Have you ever heard of Quantity Surveyors and Cost Engineers, but weren’t sure what the differences were between the two professions? Well, you’re not alone. Both professions deal with the cost estimation and management of construction projects and there are other similarities between them. The reason for having 2 different terms is kind of blurry but in this post, we will attempt to show you some of the more common explanations you may find.
What’s the problem?
When searching for the differences between Quantity Surveyors and Cost Engineers, it is likely you will be met with a multitude of reasons and possible explanations but find it hard to discover a definitive answer. It is also likely that depending on who you talk to or what you’re reading people have a different take on whether Cost Engineers and Quantity Surveyors are distinctly different professional roles that complete distinctly different tasks or, whether they are ‘complimentary disciplines’ that are so similar, the terms are used interchangeably in certain circles, companies and industries.
And this all likely to be the case because there isn’t a straight forward answer. But we will do our best to pull together some of the most common and shared understandings and reasoning behind the 2 terms.
You have may have noticed that the term ‘Cost Engineer’ is much more widely used in the United States whereas ‘Quantity Surveyor’ is a job title much more common within the United Kingdom, despite you probably coming across both roles in both countries in some capacity. Now, the exact reason behind there being a prevalence is quite difficult to determine for sure as there are likely to be a wide variety of cultural, historical and linguistic reasons. However, a possible explanation pointing towards the prevalence of these terms within the USA and UK respectively could be simply down to where the terms originated from.
Where does the term “Quantity Surveyor” come from?
The term ‘Quantity Surveyor’ originated within the UK. An Irish clergyman and architectural writer, John Payne, put his name to a “True Bill of Materials required for the Improvement at the Barrack of Horse at Trim” as “a full bill made by me John Payne, Clerk and Surveyor of Quantities”. The earliest quantity surveying firm of which records are available is a Reading firm in the United Kingdom which was operating in 1785. Check out our “Brief History of the Quantity Surveyor”.
And the term “Cost Engineer”?
The term ‘engineer’ within the United States, brings with it certain connotations and legal requirements in many jurisdictions such as Texas. And throughout the years the ‘cost engineer’ job title has become more synonymous within the Unites States than in the UK perhaps partly down to this reason.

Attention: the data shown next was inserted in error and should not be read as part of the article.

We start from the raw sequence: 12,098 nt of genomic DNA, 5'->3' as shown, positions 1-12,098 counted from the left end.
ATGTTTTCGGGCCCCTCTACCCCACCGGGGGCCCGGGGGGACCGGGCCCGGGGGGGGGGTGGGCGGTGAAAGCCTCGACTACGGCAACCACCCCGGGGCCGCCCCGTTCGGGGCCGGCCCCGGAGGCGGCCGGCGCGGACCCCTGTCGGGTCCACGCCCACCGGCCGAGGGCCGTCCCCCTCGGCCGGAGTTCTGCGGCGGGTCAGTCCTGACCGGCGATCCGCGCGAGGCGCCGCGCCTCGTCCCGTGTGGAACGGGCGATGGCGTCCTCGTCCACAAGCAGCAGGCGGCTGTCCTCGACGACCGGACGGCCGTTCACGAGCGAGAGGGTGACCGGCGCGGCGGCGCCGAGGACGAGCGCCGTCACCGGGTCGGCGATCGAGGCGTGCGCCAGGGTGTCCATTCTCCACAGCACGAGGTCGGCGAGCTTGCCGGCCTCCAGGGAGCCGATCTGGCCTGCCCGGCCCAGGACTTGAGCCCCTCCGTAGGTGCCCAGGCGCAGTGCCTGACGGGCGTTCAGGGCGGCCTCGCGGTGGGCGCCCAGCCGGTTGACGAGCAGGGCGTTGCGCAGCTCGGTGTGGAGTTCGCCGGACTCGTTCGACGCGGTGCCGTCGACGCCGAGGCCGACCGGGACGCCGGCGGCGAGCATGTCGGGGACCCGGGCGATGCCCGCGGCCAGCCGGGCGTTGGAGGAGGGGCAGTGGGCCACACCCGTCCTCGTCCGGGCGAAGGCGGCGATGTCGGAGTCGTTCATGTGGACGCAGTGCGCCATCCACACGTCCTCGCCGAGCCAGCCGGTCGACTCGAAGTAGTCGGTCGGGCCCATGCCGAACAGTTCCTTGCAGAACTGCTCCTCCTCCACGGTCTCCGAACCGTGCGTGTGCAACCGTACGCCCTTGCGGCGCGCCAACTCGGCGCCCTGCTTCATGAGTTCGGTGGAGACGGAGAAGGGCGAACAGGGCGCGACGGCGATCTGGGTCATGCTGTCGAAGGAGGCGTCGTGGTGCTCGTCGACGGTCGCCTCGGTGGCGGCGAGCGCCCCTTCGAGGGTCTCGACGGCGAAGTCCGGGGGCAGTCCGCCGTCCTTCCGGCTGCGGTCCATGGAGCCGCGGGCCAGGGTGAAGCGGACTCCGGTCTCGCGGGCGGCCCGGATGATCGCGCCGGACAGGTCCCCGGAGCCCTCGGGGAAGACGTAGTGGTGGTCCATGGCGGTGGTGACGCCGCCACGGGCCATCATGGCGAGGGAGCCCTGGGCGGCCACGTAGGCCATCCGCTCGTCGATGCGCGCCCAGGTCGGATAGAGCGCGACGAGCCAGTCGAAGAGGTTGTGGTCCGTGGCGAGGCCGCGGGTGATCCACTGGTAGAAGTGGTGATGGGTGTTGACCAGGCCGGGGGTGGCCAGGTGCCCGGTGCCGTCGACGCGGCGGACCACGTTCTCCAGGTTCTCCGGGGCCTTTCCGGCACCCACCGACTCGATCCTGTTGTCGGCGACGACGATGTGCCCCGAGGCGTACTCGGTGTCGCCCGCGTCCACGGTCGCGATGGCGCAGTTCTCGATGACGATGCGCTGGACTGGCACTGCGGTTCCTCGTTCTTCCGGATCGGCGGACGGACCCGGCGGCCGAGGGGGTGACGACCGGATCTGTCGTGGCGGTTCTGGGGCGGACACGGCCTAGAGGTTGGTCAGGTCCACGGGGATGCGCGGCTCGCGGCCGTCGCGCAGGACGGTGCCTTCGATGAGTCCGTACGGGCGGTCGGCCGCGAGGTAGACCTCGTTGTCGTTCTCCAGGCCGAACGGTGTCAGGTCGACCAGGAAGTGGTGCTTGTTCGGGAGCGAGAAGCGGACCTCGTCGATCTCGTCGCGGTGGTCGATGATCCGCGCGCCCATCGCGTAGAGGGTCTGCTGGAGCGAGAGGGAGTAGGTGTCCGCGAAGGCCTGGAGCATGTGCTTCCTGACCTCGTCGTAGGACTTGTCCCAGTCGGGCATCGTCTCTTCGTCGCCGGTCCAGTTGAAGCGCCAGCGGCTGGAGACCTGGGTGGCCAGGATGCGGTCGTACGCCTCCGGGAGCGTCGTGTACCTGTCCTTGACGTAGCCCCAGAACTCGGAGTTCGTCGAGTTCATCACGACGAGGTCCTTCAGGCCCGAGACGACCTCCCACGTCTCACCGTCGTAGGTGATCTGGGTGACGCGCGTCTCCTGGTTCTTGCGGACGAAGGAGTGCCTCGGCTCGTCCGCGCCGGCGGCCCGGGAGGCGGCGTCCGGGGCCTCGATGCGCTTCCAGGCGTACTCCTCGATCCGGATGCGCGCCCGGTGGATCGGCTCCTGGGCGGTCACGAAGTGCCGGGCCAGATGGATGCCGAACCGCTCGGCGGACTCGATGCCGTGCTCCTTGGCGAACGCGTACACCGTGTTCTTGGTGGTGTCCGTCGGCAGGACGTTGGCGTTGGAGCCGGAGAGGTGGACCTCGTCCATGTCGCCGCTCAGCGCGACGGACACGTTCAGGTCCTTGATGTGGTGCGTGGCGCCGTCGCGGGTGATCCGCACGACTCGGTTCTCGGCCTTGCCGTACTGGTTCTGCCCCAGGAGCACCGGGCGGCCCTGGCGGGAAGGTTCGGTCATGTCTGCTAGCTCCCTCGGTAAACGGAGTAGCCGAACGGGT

What are the roles of Quantity Surveyors & Cost Engineers?
In relation to the roles and tasks that they perform – overall it seems commonly accepted that Quantity Surveyors are professionals who specialise in the measurement, valuation, and management of costs on a construction projects. They tend to work with architects, engineers, and contractors to accurately estimate the cost of materials, labour, and other expenses for a project. QS’s also manage the budget and contract, including disagreements over costs and variations, during the construction process to ensure that the project stays within budget and any disputes are resolved as quickly and efficiently as possible.
In comparison, ‘Cost engineers’ tend to focus on the cost estimation and management of technical industrial projects, such as oil and gas plants or manufacturing facilities. They work with project managers to estimate the cost of materials, labour, and other expenses for a project, and they also develop cost-saving strategies and monitor the budget throughout the project to ensure that it stays on track. They seek the optimum balance between cost, quality and time requirements.
So, what is the difference?
As you can see, both roles can commonly cover some of the same tasks. Whilst both Quantity Surveyors and Cost Engineers deal with cost estimation and management and both professions require strong analytical skills, attention to detail, and the ability to work under tight deadlines.
The difference tends to occur when looking at the type of projects that they work on. Quantity surveyors generally work on construction projects, while cost engineers, on the most part, work on more technical, industrial projects. Although this is not always the case, it is a further reason provided within literature for the differing terms in the USA and the UK – the different industrial heritage with a prevalence of different industries and economic structures. The United States has a large and diverse industrial sector, which may be why cost engineering is more common there. The United Kingdom, on the other hand, has a more significant and historical construction industry, which may be why quantity surveying is more customary in that part of the world.
So, in summary, whilst Quantity Surveyors and Cost Engineers may have a great degree of overlap in their responsibilities, the leading difference seems to be the industry they work within and type of projects they work on.
Despite not having an exact answer, it is certainly an interesting topic and could simply be down to the choice of language in different countries. It would be great to hear your thoughts on what you think the differences are between the two professions and where the origins of using different terms came from.
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